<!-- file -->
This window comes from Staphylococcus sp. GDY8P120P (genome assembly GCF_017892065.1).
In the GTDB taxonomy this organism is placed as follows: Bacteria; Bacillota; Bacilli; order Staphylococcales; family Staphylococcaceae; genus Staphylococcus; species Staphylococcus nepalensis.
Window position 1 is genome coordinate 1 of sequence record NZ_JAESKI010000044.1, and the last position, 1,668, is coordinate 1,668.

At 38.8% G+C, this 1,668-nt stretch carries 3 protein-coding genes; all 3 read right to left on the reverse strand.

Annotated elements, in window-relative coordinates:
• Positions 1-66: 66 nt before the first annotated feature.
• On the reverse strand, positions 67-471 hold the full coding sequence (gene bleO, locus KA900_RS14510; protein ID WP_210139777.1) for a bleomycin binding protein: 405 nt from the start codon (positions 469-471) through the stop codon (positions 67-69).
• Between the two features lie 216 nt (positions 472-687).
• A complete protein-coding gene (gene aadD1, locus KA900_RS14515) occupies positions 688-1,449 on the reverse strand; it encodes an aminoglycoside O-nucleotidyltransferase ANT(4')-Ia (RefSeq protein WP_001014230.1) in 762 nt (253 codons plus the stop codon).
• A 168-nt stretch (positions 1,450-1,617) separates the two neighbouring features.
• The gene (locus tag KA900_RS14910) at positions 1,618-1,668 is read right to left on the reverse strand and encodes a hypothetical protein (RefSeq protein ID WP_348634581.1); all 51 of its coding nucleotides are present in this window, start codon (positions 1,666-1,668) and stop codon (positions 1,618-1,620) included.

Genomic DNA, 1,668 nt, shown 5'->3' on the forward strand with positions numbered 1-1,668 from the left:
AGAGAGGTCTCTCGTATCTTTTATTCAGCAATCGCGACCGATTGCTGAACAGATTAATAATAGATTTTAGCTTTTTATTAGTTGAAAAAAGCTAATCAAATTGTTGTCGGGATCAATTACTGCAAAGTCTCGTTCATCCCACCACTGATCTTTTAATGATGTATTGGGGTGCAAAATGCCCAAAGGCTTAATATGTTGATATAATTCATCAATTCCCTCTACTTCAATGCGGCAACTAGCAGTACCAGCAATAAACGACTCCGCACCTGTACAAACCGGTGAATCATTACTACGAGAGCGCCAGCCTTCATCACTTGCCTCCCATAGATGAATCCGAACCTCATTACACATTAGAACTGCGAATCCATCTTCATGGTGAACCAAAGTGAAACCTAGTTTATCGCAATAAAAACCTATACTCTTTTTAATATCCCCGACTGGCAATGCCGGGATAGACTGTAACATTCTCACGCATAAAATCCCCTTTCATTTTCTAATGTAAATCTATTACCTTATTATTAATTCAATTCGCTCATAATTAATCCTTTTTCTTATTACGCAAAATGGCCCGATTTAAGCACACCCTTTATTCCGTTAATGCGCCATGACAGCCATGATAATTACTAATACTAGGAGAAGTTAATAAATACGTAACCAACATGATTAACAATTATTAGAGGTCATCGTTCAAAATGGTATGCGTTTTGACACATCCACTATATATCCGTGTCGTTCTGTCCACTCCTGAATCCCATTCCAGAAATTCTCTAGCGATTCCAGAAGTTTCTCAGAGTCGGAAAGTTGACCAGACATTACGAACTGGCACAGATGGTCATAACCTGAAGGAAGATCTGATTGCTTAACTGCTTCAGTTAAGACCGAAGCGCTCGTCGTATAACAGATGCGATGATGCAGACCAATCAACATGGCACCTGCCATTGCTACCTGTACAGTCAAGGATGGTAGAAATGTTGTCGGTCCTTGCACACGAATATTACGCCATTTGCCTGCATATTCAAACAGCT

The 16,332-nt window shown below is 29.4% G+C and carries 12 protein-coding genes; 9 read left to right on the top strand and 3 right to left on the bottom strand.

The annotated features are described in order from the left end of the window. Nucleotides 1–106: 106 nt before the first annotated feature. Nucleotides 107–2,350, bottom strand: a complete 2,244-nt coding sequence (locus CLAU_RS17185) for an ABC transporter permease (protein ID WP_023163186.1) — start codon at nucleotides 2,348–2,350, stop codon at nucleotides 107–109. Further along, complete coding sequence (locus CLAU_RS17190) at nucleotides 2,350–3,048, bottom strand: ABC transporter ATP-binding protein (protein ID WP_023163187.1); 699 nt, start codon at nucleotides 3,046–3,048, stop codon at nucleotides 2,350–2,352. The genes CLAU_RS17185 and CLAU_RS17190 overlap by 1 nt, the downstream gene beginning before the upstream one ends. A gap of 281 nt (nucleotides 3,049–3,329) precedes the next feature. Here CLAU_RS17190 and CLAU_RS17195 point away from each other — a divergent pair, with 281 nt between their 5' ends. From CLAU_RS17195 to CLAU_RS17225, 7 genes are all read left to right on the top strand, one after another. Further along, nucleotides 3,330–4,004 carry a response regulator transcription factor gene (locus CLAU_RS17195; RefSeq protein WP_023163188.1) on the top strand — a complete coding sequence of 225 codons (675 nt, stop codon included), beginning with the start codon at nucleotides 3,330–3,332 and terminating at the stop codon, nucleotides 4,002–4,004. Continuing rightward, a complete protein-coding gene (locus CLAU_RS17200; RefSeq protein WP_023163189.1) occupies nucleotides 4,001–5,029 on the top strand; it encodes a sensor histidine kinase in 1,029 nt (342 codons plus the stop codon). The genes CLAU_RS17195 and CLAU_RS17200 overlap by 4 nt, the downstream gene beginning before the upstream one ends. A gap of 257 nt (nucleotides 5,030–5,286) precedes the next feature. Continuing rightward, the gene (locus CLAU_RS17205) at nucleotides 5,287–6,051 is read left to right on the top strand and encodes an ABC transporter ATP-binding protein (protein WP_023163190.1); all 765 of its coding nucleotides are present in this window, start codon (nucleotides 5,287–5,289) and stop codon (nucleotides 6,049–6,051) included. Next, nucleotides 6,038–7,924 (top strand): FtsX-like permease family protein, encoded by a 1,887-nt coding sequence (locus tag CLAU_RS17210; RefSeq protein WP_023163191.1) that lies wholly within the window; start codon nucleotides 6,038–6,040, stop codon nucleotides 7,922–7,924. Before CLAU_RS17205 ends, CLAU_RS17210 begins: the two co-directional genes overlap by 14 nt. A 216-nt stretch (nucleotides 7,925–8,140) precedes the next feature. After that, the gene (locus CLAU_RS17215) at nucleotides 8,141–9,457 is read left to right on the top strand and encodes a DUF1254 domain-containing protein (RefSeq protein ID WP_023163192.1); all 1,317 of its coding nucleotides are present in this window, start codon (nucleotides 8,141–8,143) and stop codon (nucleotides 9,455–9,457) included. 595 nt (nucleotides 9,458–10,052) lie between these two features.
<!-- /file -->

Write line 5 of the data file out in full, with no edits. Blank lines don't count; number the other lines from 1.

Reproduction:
Annotated elements, in window-relative coordinates: